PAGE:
Pratt introduces new intermodal chassis

The Pratt GSL412 intermodal chassis.

Pratt Industries announced its new Super Lightweight 412 (GSL 412) intermodal chassis on Tuesday. The GSL 412 was introduced in commemoration of Pratt's 50th anniversary. 

"The GSL 412 represents Pratt's renewed commitment to our customers and their needs, a core value that extends all the way back to the company's founder 50 years ago," says Joel Schubach, Pratt chief operating officer and one of the company's owners. "The new GSL 412 embodies our customer commitment by addressing their needs to maximize load capacity and reduce fuel consumption — all in a robust and highly functional chassis design that will stand the test of time."

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The GSL 412 is 700 pounds lighter than previous models, Pratt says, weighing 4,550 pounds, which can be further reduced to 4,450 pounds by using super singles instead of standard dual tires. 

"End users can feel confident that they are buying the most advanced, lightweight intermodal chassis out there, and that we will continue to support that chassis for another 50 years," says Garrett Musick, chief sales officer for Pratt and another owner of the company. "That's an important point, because we still have some of our original chassis in the field, and recently received a request for replacement parts for one of our 1978 models."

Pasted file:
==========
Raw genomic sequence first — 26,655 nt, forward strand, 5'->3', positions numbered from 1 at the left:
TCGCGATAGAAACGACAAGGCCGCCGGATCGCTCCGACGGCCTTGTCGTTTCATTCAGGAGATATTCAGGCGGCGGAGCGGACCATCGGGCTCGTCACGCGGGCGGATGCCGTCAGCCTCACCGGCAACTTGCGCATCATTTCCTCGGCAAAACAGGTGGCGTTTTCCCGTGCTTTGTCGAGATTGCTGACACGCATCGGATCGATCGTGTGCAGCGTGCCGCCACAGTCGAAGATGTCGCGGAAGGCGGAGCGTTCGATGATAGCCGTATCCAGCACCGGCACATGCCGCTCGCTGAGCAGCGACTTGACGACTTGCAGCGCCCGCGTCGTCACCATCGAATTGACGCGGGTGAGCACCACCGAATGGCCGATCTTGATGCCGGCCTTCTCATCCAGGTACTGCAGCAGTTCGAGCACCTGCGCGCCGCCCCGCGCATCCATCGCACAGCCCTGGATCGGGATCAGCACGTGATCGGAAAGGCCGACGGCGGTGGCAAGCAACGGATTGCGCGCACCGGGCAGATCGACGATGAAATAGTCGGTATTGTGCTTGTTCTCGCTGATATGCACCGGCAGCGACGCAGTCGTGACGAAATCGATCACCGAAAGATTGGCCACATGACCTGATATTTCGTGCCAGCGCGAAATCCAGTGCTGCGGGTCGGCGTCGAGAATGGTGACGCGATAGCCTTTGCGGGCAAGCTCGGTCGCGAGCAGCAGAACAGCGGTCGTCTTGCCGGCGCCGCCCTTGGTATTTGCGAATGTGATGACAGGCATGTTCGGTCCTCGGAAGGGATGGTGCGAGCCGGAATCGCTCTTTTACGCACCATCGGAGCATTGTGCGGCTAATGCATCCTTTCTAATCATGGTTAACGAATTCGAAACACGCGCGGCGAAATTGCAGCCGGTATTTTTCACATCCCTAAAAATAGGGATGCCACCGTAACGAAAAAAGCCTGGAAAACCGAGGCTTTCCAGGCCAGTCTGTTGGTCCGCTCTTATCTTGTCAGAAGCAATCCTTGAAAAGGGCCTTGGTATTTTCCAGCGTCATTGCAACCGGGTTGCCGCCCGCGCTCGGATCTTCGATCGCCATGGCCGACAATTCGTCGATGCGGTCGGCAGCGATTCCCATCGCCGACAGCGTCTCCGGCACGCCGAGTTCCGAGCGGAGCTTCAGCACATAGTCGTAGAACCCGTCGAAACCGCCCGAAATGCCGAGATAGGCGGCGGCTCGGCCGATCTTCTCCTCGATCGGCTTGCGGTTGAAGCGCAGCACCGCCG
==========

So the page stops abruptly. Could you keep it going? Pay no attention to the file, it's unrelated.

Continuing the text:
The GSL 412 will allow users to maximize intermodal payload capacity when laden and to save on fuel costs when unloaded, the company says. It's also designed with aluminum landing gear, large-diameter axles, sealed wiring harnesses and LED lighting. 

More than 95% of the GSL 412 is made in the U.S., Pratt says. Company owners say they are committed to the reshoring movement in American manufacturing. 

"This is a strategic business decision that is focused on enhancing economic stability and growth here at home, and to revive domestic industry as a whole," the owners says. "In its first 50 years, Pratt has seen plenty of economic cycles, but we know keeping things a bit closer to home will improve quality, reduce financial exposure and enhance supply chain resiliency." 

Pratt also recently launched an enterprise resource planning system that it says will help the organization to better track trailer orders by customer, type and industry. This system enables Pratt to immediately access customer data and to answer questions quickly and accurately on order lead times and delivery schedules. It also helps the company successfully manage urgent orders that might otherwise negatively impact production burden rates, Pratt says. 

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